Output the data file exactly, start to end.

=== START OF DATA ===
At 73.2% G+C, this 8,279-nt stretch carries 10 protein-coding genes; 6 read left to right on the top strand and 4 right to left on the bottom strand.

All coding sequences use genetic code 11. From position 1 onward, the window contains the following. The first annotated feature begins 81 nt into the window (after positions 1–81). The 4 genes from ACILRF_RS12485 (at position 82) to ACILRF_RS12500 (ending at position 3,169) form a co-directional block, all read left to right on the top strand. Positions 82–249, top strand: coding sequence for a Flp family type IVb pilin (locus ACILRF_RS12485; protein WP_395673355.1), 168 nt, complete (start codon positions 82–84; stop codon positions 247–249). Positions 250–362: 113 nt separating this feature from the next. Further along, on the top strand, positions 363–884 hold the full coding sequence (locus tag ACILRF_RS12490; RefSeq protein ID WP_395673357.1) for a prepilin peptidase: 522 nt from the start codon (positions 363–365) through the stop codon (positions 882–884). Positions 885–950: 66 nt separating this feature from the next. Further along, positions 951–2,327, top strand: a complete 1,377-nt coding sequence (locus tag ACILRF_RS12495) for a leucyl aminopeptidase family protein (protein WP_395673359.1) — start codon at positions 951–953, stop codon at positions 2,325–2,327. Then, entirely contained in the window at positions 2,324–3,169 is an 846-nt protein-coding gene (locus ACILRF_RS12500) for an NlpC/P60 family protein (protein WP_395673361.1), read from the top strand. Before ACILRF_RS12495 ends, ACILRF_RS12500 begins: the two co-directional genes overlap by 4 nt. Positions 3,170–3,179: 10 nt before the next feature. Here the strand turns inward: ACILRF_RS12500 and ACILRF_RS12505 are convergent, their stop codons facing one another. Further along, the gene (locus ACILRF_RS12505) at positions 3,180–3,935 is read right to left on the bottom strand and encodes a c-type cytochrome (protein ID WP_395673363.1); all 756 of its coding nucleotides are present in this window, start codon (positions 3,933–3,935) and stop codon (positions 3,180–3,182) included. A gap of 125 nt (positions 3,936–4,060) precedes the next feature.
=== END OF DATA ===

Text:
At 73.2% G+C, this 8,279-nt stretch carries 10 protein-coding genes; 6 read left to right on the top strand and 4 right to left on the bottom strand.

All coding sequences use genetic code 11. From position 1 onward, the window contains the following. The first annotated feature begins 81 nt into the window (after positions 1–81). The 4 genes from ACILRF_RS12485 (at position 82) to ACILRF_RS12500 (ending at position 3,169) form a co-directional block, all read left to right on the top strand. Positions 82–249, top strand: coding sequence for a Flp family type IVb pilin (locus ACILRF_RS12485; protein WP_395673355.1), 168 nt, complete (start codon positions 82–84; stop codon positions 247–249). Positions 250–362: 113 nt separating this feature from the next. Further along, on the top strand, positions 363–884 hold the full coding sequence (locus tag ACILRF_RS12490; RefSeq protein ID WP_395673357.1) for a prepilin peptidase: 522 nt from the start codon (positions 363–365) through the stop codon (positions 882–884). Positions 885–950: 66 nt separating this feature from the next. Further along, positions 951–2,327, top strand: a complete 1,377-nt coding sequence (locus tag ACILRF_RS12495) for a leucyl aminopeptidase family protein (protein WP_395673359.1) — start codon at positions 951–953, stop codon at positions 2,325–2,327. Then, entirely contained in the window at positions 2,324–3,169 is an 846-nt protein-coding gene (locus ACILRF_RS12500) for an NlpC/P60 family protein (protein WP_395673361.1), read from the top strand. Before ACILRF_RS12495 ends, ACILRF_RS12500 begins: the two co-directional genes overlap by 4 nt. Positions 3,170–3,179: 10 nt before the next feature. Here the strand turns inward: ACILRF_RS12500 and ACILRF_RS12505 are convergent, their stop codons facing one another. Further along, the gene (locus ACILRF_RS12505) at positions 3,180–3,935 is read right to left on the bottom strand and encodes a c-type cytochrome (protein ID WP_395673363.1); all 756 of its coding nucleotides are present in this window, start codon (positions 3,933–3,935) and stop codon (positions 3,180–3,182) included. A gap of 125 nt (positions 3,936–4,060) precedes the next feature.